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Wednesday, February 27, 2013

Contributing To The Delinquency Of A “Minor”

Even though not too much has been going on here while we’re awaiting medical appointments in South Carolina, every once in a while something surfaces that’s a little fun.

My Dad stopped by again on his way back from Florida, enroute to his home in New Jersey.  Seems he was tired of driving around in an “old man’s” convertible and wanted something more appropriate for his age (91).


So he talked me into visiting the local Mazda Dealer.  After a few rounds of negotiations and a test drive, we came home with this:


A 2013 Mazda Miata hard top convertible sports car.  

He’s happy as a clam with his new ride and only a little disappointed that the weather is not cooperating, he likes to drive topless!

It’s quite amazing to see your father going through his teenage years all over again.  Sometimes I think I’m the grown up and he’s the kid.  ;c)

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Thursday, February 21, 2013


In my past life, working as a Coast Guard special agent, it wasn't always a sexy job.  Sure, there were times living on the edge, chasing smugglers, working undercover to dismantle drug rings, gathering intelligence and traveling the world to put bad guys away.  Nice, satisfying work, and plenty of it.

Then there were the heartbreaking times, conducting internal affairs investigations on Coasties that stepped over the line.  The one percent of any organization that gets involved in criminal activities.

As much as it pained me to do the internal affairs job, it had to be done.  Sort of a kidney to filter the organizations "blood".

It was a massive investigation that took several months to complete.  By the time it was done, I had enlisted the help of over a dozen fellow special agents to dismantle a drug ring within a large unit.  Over 20 young Coasties had been caught up using drugs in their off duty hours, it was a peer pressure thing that led many of them to use illegal substances in their off duty hours.  It was a career ender for all of them.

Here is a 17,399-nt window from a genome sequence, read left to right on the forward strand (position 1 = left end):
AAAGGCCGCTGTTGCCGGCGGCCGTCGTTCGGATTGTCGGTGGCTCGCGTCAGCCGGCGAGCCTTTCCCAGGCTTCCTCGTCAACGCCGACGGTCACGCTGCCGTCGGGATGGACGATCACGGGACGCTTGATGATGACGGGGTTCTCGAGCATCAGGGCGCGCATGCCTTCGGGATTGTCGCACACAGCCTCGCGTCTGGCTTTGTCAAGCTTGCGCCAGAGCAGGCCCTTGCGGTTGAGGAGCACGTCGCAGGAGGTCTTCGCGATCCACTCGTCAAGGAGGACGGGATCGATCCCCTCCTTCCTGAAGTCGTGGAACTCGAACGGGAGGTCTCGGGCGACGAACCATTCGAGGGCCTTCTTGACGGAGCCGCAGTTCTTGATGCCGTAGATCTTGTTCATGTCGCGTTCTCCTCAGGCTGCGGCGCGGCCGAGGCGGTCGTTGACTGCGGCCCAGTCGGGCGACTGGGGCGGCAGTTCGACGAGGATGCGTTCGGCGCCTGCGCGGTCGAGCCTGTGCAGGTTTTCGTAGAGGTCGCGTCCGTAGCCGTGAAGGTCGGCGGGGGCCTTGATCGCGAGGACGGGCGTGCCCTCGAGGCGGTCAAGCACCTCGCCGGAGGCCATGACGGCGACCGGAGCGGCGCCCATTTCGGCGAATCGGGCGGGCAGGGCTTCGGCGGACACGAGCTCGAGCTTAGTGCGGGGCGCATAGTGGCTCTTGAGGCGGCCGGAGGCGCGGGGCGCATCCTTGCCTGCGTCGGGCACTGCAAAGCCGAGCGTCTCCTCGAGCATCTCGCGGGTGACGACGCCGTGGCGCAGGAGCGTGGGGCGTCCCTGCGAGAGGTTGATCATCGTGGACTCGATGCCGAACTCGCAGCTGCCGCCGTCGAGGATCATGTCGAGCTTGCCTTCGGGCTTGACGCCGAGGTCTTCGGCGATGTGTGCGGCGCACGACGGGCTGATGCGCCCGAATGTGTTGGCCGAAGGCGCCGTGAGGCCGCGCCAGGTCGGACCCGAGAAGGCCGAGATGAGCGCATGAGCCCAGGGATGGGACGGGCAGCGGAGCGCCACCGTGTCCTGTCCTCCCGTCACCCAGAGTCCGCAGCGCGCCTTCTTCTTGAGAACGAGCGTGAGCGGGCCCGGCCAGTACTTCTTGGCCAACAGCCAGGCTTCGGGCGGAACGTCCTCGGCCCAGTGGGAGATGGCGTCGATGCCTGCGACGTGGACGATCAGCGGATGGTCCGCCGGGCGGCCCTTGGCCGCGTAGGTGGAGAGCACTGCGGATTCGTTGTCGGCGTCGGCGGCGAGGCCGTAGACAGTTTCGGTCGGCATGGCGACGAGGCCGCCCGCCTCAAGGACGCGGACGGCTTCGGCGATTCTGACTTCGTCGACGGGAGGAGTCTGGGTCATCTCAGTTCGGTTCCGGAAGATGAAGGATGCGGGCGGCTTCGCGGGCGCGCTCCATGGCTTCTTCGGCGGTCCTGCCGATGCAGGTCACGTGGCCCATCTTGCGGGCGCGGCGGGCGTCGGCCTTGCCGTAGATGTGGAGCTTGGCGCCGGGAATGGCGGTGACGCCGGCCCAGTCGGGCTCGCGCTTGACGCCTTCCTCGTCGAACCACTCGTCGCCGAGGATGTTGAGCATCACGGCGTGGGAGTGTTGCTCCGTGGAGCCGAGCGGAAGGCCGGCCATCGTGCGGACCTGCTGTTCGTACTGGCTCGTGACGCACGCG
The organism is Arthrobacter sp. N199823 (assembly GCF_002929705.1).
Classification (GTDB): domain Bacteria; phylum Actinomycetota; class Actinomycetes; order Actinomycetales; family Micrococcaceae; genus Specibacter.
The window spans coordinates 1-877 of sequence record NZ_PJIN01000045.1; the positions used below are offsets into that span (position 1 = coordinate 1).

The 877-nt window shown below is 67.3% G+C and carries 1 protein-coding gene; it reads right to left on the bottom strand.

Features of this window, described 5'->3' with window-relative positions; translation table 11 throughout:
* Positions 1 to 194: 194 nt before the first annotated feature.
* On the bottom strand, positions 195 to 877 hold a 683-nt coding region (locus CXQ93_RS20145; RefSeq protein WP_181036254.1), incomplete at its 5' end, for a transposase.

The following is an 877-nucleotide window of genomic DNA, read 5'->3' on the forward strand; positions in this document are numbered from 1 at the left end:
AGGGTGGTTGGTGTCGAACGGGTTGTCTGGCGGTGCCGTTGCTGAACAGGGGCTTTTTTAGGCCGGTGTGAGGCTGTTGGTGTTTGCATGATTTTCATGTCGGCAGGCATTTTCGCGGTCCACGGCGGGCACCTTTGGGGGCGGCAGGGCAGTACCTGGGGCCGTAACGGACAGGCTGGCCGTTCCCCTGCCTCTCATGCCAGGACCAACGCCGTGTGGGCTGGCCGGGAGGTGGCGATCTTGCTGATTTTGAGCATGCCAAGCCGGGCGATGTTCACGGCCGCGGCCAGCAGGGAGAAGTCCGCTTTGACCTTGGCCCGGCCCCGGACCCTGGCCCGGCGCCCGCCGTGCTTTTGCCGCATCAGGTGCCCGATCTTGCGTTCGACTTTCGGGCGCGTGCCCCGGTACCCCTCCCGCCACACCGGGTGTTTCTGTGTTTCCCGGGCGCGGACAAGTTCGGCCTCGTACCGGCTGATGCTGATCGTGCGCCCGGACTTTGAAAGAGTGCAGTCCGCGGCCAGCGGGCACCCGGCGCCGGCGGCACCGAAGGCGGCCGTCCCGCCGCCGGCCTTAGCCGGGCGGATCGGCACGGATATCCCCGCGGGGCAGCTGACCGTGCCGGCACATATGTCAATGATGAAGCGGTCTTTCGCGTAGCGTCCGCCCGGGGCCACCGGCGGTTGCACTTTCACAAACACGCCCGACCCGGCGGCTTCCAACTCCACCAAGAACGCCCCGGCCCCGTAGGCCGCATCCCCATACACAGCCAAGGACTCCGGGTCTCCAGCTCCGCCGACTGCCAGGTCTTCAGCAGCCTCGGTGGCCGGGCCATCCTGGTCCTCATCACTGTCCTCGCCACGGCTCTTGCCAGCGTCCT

The ringleader, the main supplier of the drugs, was facing more than just an administrative discharge, he was going to a Courts-Martial where, if he was found guilty, he would face hard time in the brig.

As the supervising agent for the investigation, I was scheduled to testify at the Courts-Martial.  Not my favorite part of the job, especially since the ringleader had not one, but two defense attorneys to represent him.

When testifying in court, there is a certain amount of things I would do to not only appear calm and professional, but to present to the panel of officers that made up the jury, an honest and believable testimony.

I had a whole course of actions I would take.  First off was a good, fresh haircut.  Next was my very special, expensive suit that I kept for formal occasions, never wearing it in the day to day life.  A crisp, sharply starched and pressed white shirt with a power tie.  Dark socks and the important spit shined shoes to complete the "look".

The Courts-Martial was to be held at a large base several hours drive from my home.  I could have left home the night before but being away from home many other times, I chose to pack my clothes and spend one more night at home.  I decided to leave in the wee hours of the morning and arrive several hours ahead of the start of the trial.

I got up around 3 am and threw on some jeans and a shirt to wear for the drive.  I didn't want to wake Marti who was sleeping soundly, so I didn't turn on the light.  I hefted my suitcase and my suit bag and realized I had everything but my shoes.  I reached into the closet, felt around on the floor in the dark and grabbed my shoes which I stuck in the bottom of my suit bag.

Off I went, driving in the dark morning hours reviewing the case in my mind to mentally prepare for the grilling I knew was coming.  I watched the sun rise up as I drove.

Upon arriving, I checked into my room at the hotel near the base.  I met up with my fellow agents for breakfast and we had a nice, but all too short visit before it was time to head back to the hotel and get ready.

I showered and started getting dressed.  The fresh, starched shirt, the power tie, the dark socks and the suit went on.  Then I reached into my bag and pulled out one spit shined shoe and...

...a black sneaker!  Huh??

When I reached into my closet in the dark that morning, I grabbed the sneaker instead of the other shoe by mistake.  Fortune did shine on me a little, at least the spit shined shoe was a left and the sneaker was a right.

What to do?  There was no time to run out and buy new shoes, I couldn't wear my well worn, sloppy brown boat shoes that I drove down in.  The only choice was to wear one shoe and one sneaker and hope nobody noticed.

As I sat in a nearby sequester room, waiting to be called to testify in the Courts-Martial, I kept my sneaker tucked behind my shoe hoping that nobody would see it.